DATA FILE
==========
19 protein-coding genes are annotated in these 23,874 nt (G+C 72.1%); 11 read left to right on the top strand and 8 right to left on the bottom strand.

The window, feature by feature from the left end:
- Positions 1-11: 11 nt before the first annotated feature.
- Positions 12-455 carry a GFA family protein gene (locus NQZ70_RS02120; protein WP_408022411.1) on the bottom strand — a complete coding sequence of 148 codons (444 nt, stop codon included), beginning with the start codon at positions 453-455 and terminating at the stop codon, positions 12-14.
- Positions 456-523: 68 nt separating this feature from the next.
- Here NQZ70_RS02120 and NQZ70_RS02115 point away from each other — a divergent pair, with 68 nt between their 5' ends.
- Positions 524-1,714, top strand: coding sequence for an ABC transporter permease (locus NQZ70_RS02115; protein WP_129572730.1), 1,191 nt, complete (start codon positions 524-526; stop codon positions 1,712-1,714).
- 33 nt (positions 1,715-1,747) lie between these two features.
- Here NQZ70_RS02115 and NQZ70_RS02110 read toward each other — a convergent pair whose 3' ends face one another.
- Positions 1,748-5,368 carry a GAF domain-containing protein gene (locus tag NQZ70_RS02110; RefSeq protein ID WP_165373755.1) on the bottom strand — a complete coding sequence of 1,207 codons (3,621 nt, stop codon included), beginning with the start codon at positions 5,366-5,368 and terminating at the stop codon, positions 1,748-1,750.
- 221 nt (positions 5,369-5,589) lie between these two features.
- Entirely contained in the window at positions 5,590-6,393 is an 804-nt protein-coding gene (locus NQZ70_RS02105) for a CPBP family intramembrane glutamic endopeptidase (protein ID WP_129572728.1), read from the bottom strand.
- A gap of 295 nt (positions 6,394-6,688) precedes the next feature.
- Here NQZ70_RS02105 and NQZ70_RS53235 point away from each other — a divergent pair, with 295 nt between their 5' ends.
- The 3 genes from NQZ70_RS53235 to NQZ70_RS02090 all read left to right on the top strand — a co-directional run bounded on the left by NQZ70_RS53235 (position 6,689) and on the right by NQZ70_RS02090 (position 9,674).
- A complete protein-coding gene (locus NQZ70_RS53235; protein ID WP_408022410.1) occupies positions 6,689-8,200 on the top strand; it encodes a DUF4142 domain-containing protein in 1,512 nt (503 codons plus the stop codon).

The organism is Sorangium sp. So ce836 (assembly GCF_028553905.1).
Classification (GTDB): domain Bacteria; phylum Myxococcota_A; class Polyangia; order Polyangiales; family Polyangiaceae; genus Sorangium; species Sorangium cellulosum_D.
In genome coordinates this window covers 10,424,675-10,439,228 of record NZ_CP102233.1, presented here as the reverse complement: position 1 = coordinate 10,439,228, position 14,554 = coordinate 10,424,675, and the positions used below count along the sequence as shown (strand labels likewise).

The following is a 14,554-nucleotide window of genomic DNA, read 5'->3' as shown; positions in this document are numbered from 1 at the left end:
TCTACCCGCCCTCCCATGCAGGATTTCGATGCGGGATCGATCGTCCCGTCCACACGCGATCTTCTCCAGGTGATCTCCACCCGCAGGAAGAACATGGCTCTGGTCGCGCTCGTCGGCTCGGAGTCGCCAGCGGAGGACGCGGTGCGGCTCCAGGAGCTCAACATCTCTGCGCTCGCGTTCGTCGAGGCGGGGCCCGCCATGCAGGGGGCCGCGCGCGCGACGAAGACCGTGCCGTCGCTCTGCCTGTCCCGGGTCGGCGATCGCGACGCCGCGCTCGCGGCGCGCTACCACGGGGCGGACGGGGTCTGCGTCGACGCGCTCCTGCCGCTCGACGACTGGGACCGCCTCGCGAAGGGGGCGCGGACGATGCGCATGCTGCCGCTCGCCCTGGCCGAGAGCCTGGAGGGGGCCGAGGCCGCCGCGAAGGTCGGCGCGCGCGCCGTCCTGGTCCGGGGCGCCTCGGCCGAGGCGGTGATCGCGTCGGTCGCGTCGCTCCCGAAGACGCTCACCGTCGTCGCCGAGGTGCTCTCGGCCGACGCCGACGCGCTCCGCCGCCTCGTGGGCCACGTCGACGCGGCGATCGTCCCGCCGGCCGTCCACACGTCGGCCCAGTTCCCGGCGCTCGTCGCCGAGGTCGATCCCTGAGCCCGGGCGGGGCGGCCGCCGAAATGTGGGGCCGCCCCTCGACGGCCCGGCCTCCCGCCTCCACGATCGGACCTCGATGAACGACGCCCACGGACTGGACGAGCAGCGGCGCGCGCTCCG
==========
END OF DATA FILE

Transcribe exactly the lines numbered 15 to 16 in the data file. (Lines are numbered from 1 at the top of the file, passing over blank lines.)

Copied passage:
- The 3 genes from NQZ70_RS53235 to NQZ70_RS02090 all read left to right on the top strand — a co-directional run bounded on the left by NQZ70_RS53235 (position 6,689) and on the right by NQZ70_RS02090 (position 9,674).
- A complete protein-coding gene (locus NQZ70_RS53235; protein ID WP_408022410.1) occupies positions 6,689-8,200 on the top strand; it encodes a DUF4142 domain-containing protein in 1,512 nt (503 codons plus the stop codon).